AP Interview: EPA head removes Trump-era science advisers

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2021 CQ-Roll Call, Inc.

FILE - In this Feb. 3, 2021, file photo, Environmental Protection Agency administrator Michael Regan, speaks during his confirmation hearing before the Senate Environment and Public Works committee on Capitol Hill in Washington. Reganis taking steps to restore what he calls scientific integrity at the EPA. And one way Regan is trying to do that is by reversing Trump administration actions that sidelined many academic scientists as advisers in favor of industry figures.(Caroline Brehman/Pool via AP)

WASHINGTON – In a move he said would help restore “scientific integrity,” the new head of the Environmental Protection Agency is removing dozens of scientists and other experts from key advisory boards named under President Donald Trump, saying they were overly friendly to industry.

EPA Administrator Michael Regan, in an Associated Press interview, said the “reset” of the Science Advisory Board and Clean Air Scientific Advisory Committee will return EPA to its time-honored practice of relying on advice from a balanced group of experts. He is clearing out the two important panels, although current members can apply for reinstatement.

“Scientific integrity is a foundational value for EPA,'' Regan said. “And I am committing to ensuring that every single decision we make meets rigorous scientific standards.’’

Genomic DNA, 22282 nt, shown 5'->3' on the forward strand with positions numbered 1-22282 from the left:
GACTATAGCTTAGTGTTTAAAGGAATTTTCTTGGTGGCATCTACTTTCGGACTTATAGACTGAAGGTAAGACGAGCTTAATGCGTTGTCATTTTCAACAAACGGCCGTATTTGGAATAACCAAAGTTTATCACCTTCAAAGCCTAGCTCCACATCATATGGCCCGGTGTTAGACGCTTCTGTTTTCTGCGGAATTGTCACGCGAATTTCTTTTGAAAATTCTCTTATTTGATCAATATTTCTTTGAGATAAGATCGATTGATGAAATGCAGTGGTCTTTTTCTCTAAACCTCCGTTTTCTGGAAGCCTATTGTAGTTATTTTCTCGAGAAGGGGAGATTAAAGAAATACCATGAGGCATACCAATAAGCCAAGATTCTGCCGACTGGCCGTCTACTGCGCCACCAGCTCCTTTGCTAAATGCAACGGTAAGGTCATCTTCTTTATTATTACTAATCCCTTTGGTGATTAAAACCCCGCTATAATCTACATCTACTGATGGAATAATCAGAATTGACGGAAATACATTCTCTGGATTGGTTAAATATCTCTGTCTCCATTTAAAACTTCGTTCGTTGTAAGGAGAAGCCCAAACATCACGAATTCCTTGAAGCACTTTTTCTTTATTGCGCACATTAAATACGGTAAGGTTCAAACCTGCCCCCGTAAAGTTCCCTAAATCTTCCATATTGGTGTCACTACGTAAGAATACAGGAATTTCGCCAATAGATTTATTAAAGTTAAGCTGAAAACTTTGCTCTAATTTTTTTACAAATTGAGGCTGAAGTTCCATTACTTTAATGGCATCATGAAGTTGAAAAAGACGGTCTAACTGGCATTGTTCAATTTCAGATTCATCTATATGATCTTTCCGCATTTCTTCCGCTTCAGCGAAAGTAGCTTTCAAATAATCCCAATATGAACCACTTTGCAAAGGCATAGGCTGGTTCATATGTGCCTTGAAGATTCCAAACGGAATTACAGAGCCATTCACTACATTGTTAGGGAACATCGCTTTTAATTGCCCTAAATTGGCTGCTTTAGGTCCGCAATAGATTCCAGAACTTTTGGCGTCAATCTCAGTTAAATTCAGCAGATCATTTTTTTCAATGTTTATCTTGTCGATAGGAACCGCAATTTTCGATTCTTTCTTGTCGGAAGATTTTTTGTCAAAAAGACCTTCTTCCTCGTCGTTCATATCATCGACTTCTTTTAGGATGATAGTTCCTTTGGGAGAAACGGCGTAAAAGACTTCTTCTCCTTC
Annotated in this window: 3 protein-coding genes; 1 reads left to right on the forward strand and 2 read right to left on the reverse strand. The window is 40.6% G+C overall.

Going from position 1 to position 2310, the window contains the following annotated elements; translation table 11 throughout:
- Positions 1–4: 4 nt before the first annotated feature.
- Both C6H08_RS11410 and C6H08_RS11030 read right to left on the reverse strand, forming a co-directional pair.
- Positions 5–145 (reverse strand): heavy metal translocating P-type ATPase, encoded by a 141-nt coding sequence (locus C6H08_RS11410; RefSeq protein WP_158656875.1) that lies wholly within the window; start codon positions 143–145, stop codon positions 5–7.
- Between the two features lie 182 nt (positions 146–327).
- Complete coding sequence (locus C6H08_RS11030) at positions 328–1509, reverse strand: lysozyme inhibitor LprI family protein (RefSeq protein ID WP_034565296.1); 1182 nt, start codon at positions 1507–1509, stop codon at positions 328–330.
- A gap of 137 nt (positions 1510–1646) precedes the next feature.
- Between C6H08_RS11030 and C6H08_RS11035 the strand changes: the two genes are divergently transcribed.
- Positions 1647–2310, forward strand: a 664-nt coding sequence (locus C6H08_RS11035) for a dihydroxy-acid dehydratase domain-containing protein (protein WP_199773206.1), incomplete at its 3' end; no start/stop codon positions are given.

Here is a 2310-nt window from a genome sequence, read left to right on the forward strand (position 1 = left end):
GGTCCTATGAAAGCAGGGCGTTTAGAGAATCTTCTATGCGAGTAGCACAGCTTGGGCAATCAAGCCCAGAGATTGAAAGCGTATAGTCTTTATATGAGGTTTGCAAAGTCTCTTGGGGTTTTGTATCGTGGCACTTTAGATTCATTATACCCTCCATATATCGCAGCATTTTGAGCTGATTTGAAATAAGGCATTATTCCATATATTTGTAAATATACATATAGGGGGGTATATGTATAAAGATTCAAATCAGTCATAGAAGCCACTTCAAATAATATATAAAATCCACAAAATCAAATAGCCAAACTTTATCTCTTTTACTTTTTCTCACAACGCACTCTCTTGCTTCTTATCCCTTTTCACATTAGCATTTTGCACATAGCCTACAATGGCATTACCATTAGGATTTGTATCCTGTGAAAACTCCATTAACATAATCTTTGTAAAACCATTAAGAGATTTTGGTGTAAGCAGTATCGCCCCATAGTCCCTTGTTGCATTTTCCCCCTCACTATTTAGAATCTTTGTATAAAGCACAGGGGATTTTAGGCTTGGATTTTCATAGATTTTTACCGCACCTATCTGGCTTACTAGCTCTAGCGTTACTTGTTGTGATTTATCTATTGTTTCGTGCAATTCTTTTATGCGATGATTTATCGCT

Restoring public confidence in the EPA is a top goal, Regan said. “And I think to do that, we have to identify and root out any decisions from the past that were not properly aligned with science,'' he said.

Regan has repeatedly said “science is back." He said that “is very true," but added that "underpinning that is the importance of scientific integrity and transparency here at the agency. The actions we’re taking are indicative of how serious we are about repairing the scientific integrity at EPA.''

Regan, 44, was North Carolina’s top environmental regulator for four years. At the EPA, he is helping to lead President Joe Biden’s efforts to address climate change and advocate for environmental justice. Regan is the first Black man to run the EPA.

The overhaul announced Wednesday ousts more than 40 members of the two science advisory boards, including some whose terms do not expire this year. Members can apply to keep serving, but must compete against other candidates. Regan will make final selections, expected within months.

The panels provide scientific expertise and recommendations for air quality standards and other policies intended to protect public health and the environment.